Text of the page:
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The James Webb telescope is parked in a halo orbit around SEL2, beyond the Earth's umbra, to avoid solar eclipse by Earth or Moon. Is there anything else which could shade JWST?

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    $\begingroup$ There is a large amount of easily available information that describes the exact opposite of JWST in "permanent shadow". In effect JWST has a pseudo-orbit (halo orbit) "about" L2 which keeps JWST in constant uniform sunlight. This is to keep the solar heat load very constant and well managed. $\endgroup$
    – BradV
    Commented Dec 21, 2023 at 18:40
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    $\begingroup$ What does this mean " Is anything else up there?" Also the title does not seem to match the rest of your question. I suggest you take the time to edit your question and title to clearly explain exactly what you are asking. $\endgroup$ Commented Dec 21, 2023 at 19:13
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    $\begingroup$ Is . anything . else . at . L2? $\endgroup$ Commented Dec 21, 2023 at 19:16
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    $\begingroup$ Hi @JoshBerryman, Welcome to Space SE! Despite the wording of the title List of objects at Lagrange points so far objects are never really (to my knowledge) ever put at the Lagrange points themselves. Instead they are put in orbits that are associated with Lagrange points but orbit around them in some way. That article indicates there are several objects in halo orbits associated with the Sun-Earth L1 & L2 points. And as the answer points out it's got nothing to do with shadows $\endgroup$
    – uhoh
    Commented Dec 21, 2023 at 23:17
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    $\begingroup$ Related: Are any Earth orbits in continual shadow of the Earth? and Exoplanet orbitable in permanent umbra? $\endgroup$
    – uhoh
    Commented Dec 21, 2023 at 23:19

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Answer: nothing shades JWST

In https://ntrs.nasa.gov/api/citations/20150017756/downloads/20150017756.pdf it is stated:

Shadows, or eclipses of the spacecraft by either the Earth or the Moon, are not permitted at all during the mission… these constraints conspire to limit the maneuverability of the spacecraft and couple the orbital dynamics to the rhythms of the Earth, Moon, and Sun.

The mission design criteria specifically forbids eclipses, even partial eclipses by the moon transiting the sun. The science instruments require a high degree of thermal stability. A relatively brief eclipse period would require an extended period for the instrument temperature to re-stabilize. Even attitude changes for eclipse avoidance maneuvers could potentially threaten temperature stability. https://ntrs.nasa.gov/api/citations/20190028885/downloads/20190028885.pdf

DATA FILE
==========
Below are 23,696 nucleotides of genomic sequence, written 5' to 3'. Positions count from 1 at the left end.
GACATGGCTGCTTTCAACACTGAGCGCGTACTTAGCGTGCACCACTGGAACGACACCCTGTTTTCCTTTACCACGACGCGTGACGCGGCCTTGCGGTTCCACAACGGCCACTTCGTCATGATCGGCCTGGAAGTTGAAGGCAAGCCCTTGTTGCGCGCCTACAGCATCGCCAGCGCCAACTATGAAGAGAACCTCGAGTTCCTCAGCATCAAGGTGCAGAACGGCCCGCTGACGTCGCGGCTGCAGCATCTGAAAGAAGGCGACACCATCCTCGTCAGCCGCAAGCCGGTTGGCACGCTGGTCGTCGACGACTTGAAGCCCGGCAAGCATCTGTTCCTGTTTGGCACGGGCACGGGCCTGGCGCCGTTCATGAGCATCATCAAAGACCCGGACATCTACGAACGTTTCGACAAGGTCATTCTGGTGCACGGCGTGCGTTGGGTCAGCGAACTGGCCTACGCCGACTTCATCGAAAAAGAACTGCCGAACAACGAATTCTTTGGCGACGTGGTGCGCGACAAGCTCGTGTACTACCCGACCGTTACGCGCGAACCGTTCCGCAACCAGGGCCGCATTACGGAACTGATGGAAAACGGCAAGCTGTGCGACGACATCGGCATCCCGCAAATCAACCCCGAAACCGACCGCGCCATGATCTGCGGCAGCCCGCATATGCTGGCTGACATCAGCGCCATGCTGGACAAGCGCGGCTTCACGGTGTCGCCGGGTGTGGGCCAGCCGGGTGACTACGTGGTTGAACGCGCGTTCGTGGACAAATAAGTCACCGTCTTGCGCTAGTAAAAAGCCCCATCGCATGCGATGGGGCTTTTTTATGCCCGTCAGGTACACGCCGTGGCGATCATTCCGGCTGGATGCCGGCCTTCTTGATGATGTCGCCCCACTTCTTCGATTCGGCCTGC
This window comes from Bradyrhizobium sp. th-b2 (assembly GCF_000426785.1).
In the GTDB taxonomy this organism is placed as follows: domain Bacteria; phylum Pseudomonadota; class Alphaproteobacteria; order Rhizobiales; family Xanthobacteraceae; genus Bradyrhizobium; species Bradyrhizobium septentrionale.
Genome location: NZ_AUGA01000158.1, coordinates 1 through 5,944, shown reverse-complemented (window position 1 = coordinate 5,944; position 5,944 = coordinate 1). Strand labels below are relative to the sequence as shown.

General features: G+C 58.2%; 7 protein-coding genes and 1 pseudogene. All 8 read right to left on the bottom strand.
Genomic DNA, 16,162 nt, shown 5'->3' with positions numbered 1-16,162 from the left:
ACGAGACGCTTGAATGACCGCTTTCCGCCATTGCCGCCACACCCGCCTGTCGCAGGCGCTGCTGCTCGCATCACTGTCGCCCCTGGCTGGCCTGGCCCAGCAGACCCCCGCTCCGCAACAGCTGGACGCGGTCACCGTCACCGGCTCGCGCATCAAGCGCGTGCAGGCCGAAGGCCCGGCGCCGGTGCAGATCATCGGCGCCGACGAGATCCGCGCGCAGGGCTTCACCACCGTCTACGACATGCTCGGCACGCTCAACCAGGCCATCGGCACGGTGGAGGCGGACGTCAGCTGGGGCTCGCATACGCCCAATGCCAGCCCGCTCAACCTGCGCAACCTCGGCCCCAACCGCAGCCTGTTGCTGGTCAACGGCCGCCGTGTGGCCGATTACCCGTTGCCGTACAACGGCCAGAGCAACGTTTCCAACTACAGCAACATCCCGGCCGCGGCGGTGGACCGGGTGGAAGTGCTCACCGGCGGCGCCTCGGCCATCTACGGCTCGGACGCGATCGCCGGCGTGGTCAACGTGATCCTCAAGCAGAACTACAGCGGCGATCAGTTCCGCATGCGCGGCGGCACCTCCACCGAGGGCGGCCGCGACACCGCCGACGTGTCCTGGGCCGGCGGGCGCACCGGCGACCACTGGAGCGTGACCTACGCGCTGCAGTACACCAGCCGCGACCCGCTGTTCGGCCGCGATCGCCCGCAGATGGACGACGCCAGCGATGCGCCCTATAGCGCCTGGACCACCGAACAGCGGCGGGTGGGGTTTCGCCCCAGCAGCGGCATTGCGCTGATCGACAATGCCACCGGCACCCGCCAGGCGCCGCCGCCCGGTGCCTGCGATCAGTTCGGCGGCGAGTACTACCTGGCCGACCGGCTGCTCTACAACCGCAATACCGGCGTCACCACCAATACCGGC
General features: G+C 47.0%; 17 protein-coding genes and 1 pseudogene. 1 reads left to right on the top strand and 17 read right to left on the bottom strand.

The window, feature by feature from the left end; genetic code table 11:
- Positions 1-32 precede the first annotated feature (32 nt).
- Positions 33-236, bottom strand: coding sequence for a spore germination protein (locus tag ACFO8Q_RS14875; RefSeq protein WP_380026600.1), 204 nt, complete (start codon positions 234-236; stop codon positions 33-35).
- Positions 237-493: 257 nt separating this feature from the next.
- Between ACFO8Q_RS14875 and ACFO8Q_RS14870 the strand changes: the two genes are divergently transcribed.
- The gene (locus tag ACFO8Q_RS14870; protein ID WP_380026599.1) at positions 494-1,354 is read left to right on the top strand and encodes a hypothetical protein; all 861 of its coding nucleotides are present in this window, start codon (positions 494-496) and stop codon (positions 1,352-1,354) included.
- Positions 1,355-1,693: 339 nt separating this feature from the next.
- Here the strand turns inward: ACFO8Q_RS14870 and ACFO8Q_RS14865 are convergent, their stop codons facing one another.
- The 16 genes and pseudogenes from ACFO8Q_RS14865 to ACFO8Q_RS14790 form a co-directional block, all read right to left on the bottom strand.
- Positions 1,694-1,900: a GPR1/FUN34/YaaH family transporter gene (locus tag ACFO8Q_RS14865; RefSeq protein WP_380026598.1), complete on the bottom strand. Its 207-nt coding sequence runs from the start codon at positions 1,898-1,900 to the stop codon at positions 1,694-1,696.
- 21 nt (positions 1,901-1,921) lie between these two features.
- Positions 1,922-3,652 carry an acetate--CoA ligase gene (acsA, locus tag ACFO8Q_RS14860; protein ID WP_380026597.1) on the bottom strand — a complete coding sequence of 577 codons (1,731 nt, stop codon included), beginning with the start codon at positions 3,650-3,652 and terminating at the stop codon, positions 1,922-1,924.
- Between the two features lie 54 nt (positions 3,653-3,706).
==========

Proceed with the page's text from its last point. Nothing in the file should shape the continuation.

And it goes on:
Because of the JWST's large diameter halo orbit (compared with the moon’s orbit), it is anticipated there will be no eclipse events during the planned mission duration.

See also Why are eclipses of the James Webb by the Earth or Moon not permitted during the mission?

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    $\begingroup$ It also needs to stay in sunlight to provide power for the solar arrays. For JWST to remain in Earth's shadow it would require an RTG for power. $\endgroup$ Commented Dec 22, 2023 at 16:01
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The James Webb telescope is parked at L2 of the Earth-Sun pair to minimise solar interference.

The JWST is not at the the Sun-Earth L2 point. It is instead in a large halo orbit (pseudo-orbit is a better term) about the Sun-Earth L2 point that always keeps the JWST in sunlight.

This constant sunlight is needed so as to ensure that the telescope always has power. To completely eliminate solar interference, half of the telescope is shielded by itself. The JWST has a tennis court sized, five layer thick sunshield. Very little heat is transmitted from the hot side to the cold side of the JWST. The side that constantly faces the Sun is about 85° Celsius while the side that constant faces away from the Sun is about -235° Celsius -- a difference of 320° Celsius.

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  • $\begingroup$ As a side remark, staying perpetually in Earth shadow would not only require an RTG for power but would also require a lot more propellant to maintain that highly suboptimal position. $\endgroup$ Commented Dec 27, 2023 at 15:33

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